The worst ongoing problem with respect to the coverage of tennis in the United States is clearly this one. Yes, it’s NBC’s fault that it chooses to show the second Roland Garros men’s semifinal on tape delay in non-Eastern time zones. However, this long-running debacle is more centrally the fault of the French Tennis Federation.

The FTF (or FFT, as it is known in France) has been willing and happy to accept NBC’s money, knowing that the Peacock will still tape delay one of its men’s semifinals. In contrast, The All-England Lawn Tennis and Croquet Club (which runs Wimbledon) stopped accepting NBC’s money after 2011, awarding complete rights to ESPN in time for the 2012 tournament. NBC had been tape delaying one Wimbledon men’s semifinal on a consistent basis, with ESPN getting the rights to the other semifinal. NBC had also been tape delaying the women’s singles semifinals over the years. The All-England Club viewed this as unacceptable, and it acted accordingly. The FTF, on the other hand, continues to be NBC’s accomplice in promoting tape-delayed tennis.

Just how embarrassing is this tape delay situation? It was only by accident that American viewers got to see the Novak Djokovic-Rafael Nadal semifinal last year, won by Nadal after more than four and a half hours of riveting competition (9-7 in the fifth set).

The semifinals of Roland Garros are usually arranged such that the more attractive matchup is second, not first. Djokovic-Nadal would ordinarily have occupied that slot, subjecting it to NBC’s tape-delayed broadcast while the first semifinal went live on Tennis Channel. However, Jo-Wilfried Tsonga upset Roger Federer to make the semifinals against David Ferrer. Tsonga, being French, commanded a prime-time slot from the FTF on home soil. Federer might have been able to get the same treatment, but Tsonga made the decision easier from the FTF’s viewpoint. It was pure luck that Djokovic-Nadal went first, sparing Americans in the Central, Mountain and Pacific time zones from a disaster. Of course, in 2011 and 2012, a semifinal between Djokovic and Federer went second in Paris, subjecting it to NBC’s tape delay policy outside the Eastern time zone. NBC offered live streaming, but not live TV coverage in all time zones.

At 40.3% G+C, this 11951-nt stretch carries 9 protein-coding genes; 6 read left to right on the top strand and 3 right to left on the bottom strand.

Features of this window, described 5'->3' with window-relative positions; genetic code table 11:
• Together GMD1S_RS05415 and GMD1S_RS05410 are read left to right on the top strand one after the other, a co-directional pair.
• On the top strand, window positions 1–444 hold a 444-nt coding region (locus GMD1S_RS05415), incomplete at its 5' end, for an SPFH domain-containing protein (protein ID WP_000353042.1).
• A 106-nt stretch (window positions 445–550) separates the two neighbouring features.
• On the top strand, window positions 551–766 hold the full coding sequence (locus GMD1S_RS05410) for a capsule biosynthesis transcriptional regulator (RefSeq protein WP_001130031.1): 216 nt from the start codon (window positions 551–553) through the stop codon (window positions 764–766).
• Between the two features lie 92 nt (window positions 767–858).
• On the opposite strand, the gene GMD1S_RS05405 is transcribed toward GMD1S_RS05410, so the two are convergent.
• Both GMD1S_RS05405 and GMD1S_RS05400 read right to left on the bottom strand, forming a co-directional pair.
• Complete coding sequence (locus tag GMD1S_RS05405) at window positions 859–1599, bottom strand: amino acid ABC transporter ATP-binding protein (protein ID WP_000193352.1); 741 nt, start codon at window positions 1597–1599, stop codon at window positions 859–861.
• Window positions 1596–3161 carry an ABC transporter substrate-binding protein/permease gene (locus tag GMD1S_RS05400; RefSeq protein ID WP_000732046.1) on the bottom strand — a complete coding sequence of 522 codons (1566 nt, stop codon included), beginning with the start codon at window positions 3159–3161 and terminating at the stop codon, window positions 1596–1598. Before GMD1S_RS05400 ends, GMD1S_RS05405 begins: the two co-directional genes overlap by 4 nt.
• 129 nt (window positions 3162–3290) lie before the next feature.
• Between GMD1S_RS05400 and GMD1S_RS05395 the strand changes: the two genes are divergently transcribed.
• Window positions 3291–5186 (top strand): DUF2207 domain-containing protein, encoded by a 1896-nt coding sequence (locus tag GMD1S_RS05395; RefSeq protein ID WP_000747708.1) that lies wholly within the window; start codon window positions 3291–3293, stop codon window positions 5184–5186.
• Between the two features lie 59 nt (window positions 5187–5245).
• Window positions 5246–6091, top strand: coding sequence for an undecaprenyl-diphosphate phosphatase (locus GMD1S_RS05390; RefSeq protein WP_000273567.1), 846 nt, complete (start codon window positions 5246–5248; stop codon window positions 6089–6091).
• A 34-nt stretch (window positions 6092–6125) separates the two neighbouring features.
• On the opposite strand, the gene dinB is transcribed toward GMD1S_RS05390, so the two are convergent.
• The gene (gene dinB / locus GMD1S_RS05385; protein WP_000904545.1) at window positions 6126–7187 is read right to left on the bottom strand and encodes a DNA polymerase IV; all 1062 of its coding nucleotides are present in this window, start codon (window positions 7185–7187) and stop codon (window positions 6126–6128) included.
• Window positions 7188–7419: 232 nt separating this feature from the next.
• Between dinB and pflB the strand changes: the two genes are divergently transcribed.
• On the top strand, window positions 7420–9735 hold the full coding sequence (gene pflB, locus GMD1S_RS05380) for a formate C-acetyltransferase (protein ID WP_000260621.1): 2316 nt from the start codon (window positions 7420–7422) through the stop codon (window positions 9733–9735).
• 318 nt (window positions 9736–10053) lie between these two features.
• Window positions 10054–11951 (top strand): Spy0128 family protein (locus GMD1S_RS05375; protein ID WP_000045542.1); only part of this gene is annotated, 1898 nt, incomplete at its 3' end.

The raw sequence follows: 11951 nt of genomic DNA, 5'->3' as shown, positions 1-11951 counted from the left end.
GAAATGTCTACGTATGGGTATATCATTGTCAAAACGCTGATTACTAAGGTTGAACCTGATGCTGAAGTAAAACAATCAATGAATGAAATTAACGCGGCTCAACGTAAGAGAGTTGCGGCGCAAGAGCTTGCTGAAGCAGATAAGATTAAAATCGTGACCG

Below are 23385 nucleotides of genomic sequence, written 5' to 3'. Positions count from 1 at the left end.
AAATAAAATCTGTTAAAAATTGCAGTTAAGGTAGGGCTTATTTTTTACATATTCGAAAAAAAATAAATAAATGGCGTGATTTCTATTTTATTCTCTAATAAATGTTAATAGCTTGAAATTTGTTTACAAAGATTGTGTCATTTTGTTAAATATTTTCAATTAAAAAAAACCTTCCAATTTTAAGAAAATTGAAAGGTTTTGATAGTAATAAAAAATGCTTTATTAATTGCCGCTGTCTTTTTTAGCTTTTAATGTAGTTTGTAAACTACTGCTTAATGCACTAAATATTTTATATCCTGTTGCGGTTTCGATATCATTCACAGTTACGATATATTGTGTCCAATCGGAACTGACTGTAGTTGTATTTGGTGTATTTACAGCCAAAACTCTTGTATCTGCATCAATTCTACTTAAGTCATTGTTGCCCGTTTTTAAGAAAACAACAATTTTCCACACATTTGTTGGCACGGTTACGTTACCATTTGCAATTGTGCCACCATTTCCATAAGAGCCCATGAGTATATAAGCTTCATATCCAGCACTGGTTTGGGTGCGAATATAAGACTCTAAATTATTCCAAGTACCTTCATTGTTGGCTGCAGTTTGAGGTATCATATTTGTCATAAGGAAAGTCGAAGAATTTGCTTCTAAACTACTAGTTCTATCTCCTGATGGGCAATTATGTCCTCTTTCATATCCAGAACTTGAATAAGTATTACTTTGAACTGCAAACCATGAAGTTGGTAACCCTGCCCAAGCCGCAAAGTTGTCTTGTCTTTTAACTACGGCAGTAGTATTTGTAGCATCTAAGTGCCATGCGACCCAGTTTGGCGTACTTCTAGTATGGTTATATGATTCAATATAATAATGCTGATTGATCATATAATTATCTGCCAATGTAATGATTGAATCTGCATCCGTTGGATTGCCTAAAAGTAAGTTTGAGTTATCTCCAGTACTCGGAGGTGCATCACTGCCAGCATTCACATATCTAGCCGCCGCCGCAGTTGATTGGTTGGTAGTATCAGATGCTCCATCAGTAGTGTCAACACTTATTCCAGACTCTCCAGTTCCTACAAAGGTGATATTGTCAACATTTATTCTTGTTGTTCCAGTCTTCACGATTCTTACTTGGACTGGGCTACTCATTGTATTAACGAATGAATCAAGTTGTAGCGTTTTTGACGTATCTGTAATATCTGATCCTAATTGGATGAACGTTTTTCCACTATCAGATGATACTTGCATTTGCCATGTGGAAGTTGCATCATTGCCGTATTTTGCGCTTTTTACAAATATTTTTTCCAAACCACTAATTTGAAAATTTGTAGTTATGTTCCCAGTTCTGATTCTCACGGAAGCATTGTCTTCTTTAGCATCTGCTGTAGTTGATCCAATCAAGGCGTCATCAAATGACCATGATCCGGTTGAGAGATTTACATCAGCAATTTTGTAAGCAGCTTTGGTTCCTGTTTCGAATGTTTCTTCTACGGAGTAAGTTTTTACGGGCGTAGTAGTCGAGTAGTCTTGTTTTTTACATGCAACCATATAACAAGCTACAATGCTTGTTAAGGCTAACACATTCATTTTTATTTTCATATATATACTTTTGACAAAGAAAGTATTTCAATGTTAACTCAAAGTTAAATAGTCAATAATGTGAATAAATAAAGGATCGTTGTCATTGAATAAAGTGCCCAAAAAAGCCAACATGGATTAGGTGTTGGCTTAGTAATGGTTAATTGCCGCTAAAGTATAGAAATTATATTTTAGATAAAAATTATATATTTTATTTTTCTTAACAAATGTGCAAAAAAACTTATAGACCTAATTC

NBC, like CBS at the U.S. Open, has bothered to hold the rights to a tennis major, only to then treat said major like dirt. NBC would much rather protect The Today Show in all time zones instead of showing a live Roland Garros semifinal. Dick Ebersol’s approach to tennis, carried on by the current NBC regime, deserves no praise.

What is particularly damning about NBC’s coverage of Roland Garros is that it has a set-aside sports channel — NBC Sports Network — with which it could cover matches during the week, and at the very least, the second men’s semifinal. Roland Garros should be a natural container of sports programming inventory, the second men’s semifinal being a signature property. Moreover, when the 2012 Roland Garros final between Novak Djokovic and Rafael Nadal was stopped by rain, the suspended match had to be completed on Monday. NBC Sports Network picked up the match, raising the question of why it wasn’t a regular home for NBC French Open coverage on a regular basis. Many American tennis fans had to scramble to find NBC Sports Network at the last second. Had NBCSN been a consistent carrier of tennis, such a problem would not have existed.

NBC’s “coverage” of tennis, once an industry standard in the 1980s, has become a laughingstock today. Yet, NBC has been allowed to continue to mangle a major because the French Tennis Federation has not been a better or more thoughtful custodian of its own tournament.

About Matt Zemek

Editor, @TrojansWire | CFB writer since 2001 |